• Note: The tie point on the right has double duty as both a tie point and rigid pulley of sorts. You will probably move this back and forth during the cord tying process… BUT IT IS INCREDIBLY IMPORTANT THAT THIS SLIDER BE ALL THE WAY TO THE LEFT once the main cord is tied into place. This positioning sets the proper left to right travel for the pointer.
  10. (Read this carefully, especially if you did not have an old cord to make a drawing of.) There is a shiny fixed pulley immediately to the right of the rectangular dial window. Run the long dial cord over the top of this pin and then back to the right tie point of the pointer slider. You route the cord clockwise around this tie point and then back to the right all the way across the inner front panel to a movable pulley. Run the cord in a clockwise direction over that pulley and then downward diagonally towards the black cam.
    There is a small fixed pulley point on the right corder of the cam and a much larger fixed pulley point at the axis of the cam. This larger point does not have a flange but don't worry as the front panel keeps the cord from coming off this larger fixed pulley point.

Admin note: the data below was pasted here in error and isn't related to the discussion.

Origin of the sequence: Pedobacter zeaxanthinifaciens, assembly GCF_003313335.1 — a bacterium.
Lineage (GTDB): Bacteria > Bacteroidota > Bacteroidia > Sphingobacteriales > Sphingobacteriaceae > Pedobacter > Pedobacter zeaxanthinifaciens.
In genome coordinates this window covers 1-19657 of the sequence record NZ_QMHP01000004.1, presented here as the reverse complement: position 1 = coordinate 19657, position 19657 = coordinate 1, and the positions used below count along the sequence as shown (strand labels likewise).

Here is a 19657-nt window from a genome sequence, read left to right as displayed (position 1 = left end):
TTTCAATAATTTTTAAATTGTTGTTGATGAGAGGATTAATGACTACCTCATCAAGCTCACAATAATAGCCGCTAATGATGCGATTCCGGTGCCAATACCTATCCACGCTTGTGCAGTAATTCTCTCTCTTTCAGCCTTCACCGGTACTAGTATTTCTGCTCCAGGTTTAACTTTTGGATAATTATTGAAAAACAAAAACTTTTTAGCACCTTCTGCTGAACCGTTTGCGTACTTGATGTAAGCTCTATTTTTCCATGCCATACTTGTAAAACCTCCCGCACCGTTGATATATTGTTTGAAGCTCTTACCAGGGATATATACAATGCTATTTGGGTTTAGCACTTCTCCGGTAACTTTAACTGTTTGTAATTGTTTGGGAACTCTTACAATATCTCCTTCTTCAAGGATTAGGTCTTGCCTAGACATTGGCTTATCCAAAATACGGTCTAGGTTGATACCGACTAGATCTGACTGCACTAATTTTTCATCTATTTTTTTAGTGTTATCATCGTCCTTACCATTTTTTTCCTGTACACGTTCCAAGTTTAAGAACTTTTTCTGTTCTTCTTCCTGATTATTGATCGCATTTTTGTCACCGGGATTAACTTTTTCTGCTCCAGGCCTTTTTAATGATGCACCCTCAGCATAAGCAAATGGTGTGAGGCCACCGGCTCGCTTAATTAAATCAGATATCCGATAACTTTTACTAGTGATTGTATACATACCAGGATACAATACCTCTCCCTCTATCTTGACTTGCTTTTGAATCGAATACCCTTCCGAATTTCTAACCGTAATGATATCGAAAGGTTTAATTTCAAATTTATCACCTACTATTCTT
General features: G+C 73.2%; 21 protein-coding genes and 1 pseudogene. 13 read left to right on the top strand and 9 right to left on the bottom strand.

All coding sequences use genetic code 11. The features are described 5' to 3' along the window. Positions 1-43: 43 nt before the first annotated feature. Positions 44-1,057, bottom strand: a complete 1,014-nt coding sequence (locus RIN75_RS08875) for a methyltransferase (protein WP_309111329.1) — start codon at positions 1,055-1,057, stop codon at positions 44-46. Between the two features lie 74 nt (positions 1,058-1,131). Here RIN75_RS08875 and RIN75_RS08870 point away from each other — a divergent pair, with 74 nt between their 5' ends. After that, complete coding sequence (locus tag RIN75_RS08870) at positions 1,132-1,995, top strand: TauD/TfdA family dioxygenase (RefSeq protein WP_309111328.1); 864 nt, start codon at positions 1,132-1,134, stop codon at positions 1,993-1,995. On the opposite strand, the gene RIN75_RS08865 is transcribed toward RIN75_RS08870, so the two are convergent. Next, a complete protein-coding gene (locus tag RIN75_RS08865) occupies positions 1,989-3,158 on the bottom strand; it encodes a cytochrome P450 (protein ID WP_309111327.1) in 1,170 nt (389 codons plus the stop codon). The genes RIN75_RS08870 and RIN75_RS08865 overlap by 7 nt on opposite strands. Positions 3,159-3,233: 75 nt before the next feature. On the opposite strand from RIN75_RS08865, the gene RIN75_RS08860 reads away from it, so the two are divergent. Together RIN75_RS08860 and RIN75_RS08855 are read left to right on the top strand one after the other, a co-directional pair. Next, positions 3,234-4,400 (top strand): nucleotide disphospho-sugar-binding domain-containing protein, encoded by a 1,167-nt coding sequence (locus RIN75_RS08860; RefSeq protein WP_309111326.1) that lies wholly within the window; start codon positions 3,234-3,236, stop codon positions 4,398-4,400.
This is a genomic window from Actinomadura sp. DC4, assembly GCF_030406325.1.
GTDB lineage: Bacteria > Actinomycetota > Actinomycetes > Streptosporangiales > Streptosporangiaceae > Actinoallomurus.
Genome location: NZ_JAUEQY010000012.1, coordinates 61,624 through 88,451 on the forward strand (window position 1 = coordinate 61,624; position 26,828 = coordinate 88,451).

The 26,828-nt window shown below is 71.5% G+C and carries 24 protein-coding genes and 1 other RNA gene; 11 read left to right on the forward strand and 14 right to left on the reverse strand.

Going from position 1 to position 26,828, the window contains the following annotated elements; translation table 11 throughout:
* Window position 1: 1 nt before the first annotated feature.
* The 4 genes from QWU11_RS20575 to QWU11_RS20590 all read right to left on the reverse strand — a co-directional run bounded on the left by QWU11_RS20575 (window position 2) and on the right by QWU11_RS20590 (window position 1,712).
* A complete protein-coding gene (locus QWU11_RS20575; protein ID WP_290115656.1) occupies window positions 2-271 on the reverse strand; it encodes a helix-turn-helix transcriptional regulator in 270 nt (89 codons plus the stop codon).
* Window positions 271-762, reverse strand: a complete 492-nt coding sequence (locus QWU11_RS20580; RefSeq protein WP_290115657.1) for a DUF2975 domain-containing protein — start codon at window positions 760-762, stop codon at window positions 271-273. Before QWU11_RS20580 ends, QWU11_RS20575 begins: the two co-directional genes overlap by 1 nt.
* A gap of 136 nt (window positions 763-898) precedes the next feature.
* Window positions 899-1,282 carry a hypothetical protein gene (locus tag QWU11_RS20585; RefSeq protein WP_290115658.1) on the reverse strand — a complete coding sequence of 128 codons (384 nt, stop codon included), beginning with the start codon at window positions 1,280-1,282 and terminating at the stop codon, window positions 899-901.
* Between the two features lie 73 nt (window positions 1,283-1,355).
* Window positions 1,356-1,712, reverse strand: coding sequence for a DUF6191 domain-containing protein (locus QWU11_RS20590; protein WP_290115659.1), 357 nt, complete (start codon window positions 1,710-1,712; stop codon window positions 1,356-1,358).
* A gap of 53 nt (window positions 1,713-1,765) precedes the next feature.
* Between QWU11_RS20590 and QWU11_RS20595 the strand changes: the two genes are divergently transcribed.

Route the cord clockwise one half turn around the bottom surface of the cam's smaller pulley point on the cam and then one-half turn counter-clockwise over the top surface of the larger cam pulley point. Continue the path of the cord towards the inner, larger, shaft portion of the PTO shaft assembly.
  11. Wrap the cord one and a half turns in a clock-wise direction around the PTO inner shaft assembly. Note the small pin extending outward from this shaft. You will tie off the long cord at this small pin. Read the following Note first.